Champagne Pol Roger organised and hosted the 2nd ever Inter-Regional WSTA Blind Wine-Tasting Competition in the spectacular setting of Vintners’ Hall on 18th September. The WSTA submitted teams from Yorkshire and North-East, Midlands and the West of England, and further teams representing the WSET and the Benevolent also competed. The event was held in aid of The Benevolent, the Drinks’ Industry Charity, with in excess of £3,500.00 being raised for the worthy cause.

Each team, composed of 5 people, were faced with a flight of 4 white wines, followed by 4 red wines. Will Dennison, former sommelier at Michelin starred House of Tides restaurant and current Pol Roger Ltd Sales Manager for Scotland and Northern England, said of the wines:

The Wines:

1.Terrapura Chardonnay, Casablanca, Chile, 2015 13.5%

“The warm up” as Mr Simpson politely put it to the competitors. A wine that definitely showed varietal typicity from the Chardonnay grape, although pinpointing exactly where in the world proved more of a struggle. Perhaps the room was not accustomed to drinking a huge amount of Chilean Chardonnay.
2. Cotes du Rhone, “Les Gendrines” Gaillard, Viognier, 2015 13%
A wine that showed fairly, the biggest banker in the first flight with marked low acidity and pronounced aromas of Peach and Apricot.
3. Tim Adams, Semillon, Clare Valley, Australia, 2014 12%
Certainly the most challenging of the whites which separated the pack. It showed pronounced waxy, verging on fresh rubber aromas aromas. The key to this wine was on the palette, the low alcohol at 12% and acidity would set it apart from any other laterals. Varietal showed typicity of being Australian, as for the sub region, perhaps slightly harsh.
4. Josmeyer, Dragon, Riesling, Alsace, France, 2013 12%
Unmistakable, a wine with class and finesse. You’d put the wine in Alsace with the mineral and lean palette over anywhere else. The room was in majority.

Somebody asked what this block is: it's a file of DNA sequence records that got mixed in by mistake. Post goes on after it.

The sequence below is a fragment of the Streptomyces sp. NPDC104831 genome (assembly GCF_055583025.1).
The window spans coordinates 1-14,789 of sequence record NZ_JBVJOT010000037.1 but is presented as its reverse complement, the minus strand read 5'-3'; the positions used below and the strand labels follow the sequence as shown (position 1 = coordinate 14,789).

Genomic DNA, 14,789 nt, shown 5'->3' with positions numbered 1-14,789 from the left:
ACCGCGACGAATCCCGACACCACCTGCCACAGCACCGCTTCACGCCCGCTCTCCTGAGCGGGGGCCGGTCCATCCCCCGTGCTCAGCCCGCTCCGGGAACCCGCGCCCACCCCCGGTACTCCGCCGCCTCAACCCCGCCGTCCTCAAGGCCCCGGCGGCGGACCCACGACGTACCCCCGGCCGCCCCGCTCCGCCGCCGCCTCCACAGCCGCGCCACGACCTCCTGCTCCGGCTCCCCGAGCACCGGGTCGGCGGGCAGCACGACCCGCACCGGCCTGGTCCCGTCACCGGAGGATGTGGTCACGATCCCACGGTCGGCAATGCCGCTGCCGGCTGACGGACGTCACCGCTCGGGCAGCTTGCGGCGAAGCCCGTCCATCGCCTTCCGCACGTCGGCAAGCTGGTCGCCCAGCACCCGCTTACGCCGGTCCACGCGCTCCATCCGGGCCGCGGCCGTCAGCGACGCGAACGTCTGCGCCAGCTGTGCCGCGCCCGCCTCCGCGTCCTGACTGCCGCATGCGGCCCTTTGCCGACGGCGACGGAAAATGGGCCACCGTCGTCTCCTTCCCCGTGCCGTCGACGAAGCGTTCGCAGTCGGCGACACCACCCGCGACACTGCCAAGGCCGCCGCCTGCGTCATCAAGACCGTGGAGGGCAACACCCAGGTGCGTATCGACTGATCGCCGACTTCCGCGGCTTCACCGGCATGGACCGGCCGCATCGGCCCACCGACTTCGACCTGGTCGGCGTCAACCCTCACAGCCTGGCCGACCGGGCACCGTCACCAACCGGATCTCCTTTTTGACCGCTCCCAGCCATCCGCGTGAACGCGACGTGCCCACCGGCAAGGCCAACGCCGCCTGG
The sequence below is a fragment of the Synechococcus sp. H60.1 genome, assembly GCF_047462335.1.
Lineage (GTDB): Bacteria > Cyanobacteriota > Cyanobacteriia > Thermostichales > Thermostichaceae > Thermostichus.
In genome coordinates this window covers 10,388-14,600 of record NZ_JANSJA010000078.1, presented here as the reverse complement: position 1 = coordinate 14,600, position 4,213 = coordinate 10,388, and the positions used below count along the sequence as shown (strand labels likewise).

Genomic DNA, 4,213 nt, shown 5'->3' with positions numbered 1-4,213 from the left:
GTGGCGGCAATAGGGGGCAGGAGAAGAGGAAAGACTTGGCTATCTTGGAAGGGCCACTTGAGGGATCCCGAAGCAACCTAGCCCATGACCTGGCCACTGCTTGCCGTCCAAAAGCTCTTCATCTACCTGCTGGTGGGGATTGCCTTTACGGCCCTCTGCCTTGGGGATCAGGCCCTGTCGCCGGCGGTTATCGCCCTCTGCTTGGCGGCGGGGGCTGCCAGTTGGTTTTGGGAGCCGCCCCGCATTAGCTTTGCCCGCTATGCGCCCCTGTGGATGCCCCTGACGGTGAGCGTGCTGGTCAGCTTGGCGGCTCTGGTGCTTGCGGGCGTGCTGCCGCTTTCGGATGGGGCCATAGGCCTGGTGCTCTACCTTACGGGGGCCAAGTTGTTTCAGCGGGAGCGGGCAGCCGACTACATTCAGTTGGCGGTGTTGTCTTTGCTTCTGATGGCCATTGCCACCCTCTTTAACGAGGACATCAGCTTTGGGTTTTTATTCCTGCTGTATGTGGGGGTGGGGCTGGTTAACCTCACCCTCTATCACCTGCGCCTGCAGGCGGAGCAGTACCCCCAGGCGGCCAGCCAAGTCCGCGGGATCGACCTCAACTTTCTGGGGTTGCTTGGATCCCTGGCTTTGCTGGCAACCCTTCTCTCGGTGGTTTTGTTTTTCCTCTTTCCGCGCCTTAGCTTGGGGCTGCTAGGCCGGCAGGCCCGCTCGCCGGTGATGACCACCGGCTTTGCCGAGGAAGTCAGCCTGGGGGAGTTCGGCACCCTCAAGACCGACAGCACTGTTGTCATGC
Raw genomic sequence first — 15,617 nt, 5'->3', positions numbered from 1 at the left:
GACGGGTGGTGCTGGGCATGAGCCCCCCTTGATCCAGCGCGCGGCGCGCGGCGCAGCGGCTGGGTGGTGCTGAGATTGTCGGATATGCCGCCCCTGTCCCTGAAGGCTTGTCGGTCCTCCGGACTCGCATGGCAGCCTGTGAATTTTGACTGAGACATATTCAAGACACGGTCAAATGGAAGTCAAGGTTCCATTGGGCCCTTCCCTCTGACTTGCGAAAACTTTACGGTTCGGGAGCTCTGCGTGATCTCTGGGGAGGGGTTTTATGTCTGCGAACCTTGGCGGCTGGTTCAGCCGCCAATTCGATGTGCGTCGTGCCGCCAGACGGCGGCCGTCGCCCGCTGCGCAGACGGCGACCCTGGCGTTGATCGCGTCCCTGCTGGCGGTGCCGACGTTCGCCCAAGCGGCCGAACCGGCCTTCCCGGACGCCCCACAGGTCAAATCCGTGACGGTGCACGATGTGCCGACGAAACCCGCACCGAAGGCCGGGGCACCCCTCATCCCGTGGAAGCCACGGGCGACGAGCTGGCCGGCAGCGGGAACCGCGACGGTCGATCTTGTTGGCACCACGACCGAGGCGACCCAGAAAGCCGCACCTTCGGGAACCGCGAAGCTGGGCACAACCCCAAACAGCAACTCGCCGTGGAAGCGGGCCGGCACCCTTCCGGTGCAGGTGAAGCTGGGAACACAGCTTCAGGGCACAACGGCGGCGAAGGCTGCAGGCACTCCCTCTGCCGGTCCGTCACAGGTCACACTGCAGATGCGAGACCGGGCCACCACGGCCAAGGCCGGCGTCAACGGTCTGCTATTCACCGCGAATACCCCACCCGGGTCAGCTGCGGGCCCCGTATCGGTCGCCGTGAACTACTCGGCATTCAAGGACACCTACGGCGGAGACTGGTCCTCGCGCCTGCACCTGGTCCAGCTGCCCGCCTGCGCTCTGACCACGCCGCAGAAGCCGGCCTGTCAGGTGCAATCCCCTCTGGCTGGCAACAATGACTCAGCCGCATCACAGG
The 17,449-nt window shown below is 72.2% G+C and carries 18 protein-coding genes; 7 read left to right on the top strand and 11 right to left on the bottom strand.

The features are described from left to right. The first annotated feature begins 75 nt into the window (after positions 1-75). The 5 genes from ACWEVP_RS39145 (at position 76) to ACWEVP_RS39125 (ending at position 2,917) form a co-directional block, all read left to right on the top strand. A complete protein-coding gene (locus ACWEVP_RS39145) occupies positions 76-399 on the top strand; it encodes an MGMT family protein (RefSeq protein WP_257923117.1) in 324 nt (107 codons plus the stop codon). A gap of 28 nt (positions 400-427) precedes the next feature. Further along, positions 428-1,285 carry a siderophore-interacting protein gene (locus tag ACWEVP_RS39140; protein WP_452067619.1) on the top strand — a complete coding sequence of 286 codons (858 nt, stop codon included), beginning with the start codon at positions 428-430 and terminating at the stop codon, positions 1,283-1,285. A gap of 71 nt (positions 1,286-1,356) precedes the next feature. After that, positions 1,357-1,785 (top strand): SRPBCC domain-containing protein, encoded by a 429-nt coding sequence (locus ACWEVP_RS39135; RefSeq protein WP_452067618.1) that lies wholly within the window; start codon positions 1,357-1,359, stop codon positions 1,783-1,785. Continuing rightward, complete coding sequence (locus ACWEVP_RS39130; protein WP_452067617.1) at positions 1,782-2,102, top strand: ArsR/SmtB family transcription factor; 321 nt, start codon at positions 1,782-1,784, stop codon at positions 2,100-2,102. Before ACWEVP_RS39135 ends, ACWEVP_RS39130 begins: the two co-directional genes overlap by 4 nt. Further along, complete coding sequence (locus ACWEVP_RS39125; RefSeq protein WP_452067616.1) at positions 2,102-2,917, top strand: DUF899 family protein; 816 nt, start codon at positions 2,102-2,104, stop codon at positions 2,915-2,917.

5. Staglin Family Vineyard, Cabernet Sauvignon, Rutherford, Napa, 2008 14.9%
Undoubtedly the classiest red of the day, the room agreed it was a premium red from California but decisions on Vintage (2008) and subregion proved most challenging for even the most experienced wine professionals in the room.
6. Haskell Syrah, Stellenbosch, 2012 14%
Reductive and slightly stinky on the nose. Not one of the greatest examples of SA Syrah but a wine with definition which should have picked up easy marks.
7. Bernard Baudry, Chinon, Loire Valley,  Cabernet Franc, 2014 12.5%
An absolute classic, marked volatile acidity and sour raspberries.
8. Pike and Joyce, Pinot Noir, Adelaide Hills, Australia, 2015 13.5%
Certainly the toughest red of the day, not on grape variety but country and region was slightly mean.. I can’t imagine many people have tasted a huge array of Australian PN. As Mr Simpson politely remarked “somewhere most have you have visited I presume!”
At the half way mark, the score was tied between the Scottish Sommeliers and the Midlands WSTA. However by the end of the competition the Midlands WSTA pipped the Scottish sommeliers to the post by retaining the title for the second year running by a mere 2 points!

We would like to thank Vintners’ for their generous support of this match and look forward to the next competition!

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